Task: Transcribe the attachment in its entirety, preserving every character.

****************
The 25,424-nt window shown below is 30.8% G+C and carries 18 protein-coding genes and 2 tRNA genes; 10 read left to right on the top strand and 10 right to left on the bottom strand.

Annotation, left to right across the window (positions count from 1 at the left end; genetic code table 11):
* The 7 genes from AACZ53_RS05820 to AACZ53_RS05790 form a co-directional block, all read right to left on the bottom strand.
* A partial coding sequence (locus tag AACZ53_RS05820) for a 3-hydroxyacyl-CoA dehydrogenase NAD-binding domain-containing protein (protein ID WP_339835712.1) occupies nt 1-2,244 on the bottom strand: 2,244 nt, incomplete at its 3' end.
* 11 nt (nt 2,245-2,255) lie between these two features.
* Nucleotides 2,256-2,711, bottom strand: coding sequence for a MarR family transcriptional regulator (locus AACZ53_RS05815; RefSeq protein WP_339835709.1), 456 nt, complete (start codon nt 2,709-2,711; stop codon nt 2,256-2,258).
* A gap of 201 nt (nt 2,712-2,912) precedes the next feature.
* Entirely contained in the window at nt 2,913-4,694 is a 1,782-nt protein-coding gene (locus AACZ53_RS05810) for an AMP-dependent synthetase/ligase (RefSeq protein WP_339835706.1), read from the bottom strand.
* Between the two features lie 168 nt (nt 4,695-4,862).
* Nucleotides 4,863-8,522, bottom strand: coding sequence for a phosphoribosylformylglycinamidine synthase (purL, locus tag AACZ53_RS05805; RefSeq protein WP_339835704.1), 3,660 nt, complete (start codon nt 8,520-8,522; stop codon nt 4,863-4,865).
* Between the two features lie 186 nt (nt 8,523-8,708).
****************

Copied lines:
The 25,424-nt window shown below is 30.8% G+C and carries 18 protein-coding genes and 2 tRNA genes; 10 read left to right on the top strand and 10 right to left on the bottom strand.

Annotation, left to right across the window (positions count from 1 at the left end; genetic code table 11):
* The 7 genes from AACZ53_RS05820 to AACZ53_RS05790 form a co-directional block, all read right to left on the bottom strand.
* A partial coding sequence (locus tag AACZ53_RS05820) for a 3-hydroxyacyl-CoA dehydrogenase NAD-binding domain-containing protein (protein ID WP_339835712.1) occupies nt 1-2,244 on the bottom strand: 2,244 nt, incomplete at its 3' end.
* 11 nt (nt 2,245-2,255) lie between these two features.
* Nucleotides 2,256-2,711, bottom strand: coding sequence for a MarR family transcriptional regulator (locus AACZ53_RS05815; RefSeq protein WP_339835709.1), 456 nt, complete (start codon nt 2,709-2,711; stop codon nt 2,256-2,258).
* A gap of 201 nt (nt 2,712-2,912) precedes the next feature.
* Entirely contained in the window at nt 2,913-4,694 is a 1,782-nt protein-coding gene (locus AACZ53_RS05810) for an AMP-dependent synthetase/ligase (RefSeq protein WP_339835706.1), read from the bottom strand.
* Between the two features lie 168 nt (nt 4,695-4,862).
* Nucleotides 4,863-8,522, bottom strand: coding sequence for a phosphoribosylformylglycinamidine synthase (purL, locus tag AACZ53_RS05805; RefSeq protein WP_339835704.1), 3,660 nt, complete (start codon nt 8,520-8,522; stop codon nt 4,863-4,865).
* Between the two features lie 186 nt (nt 8,523-8,708).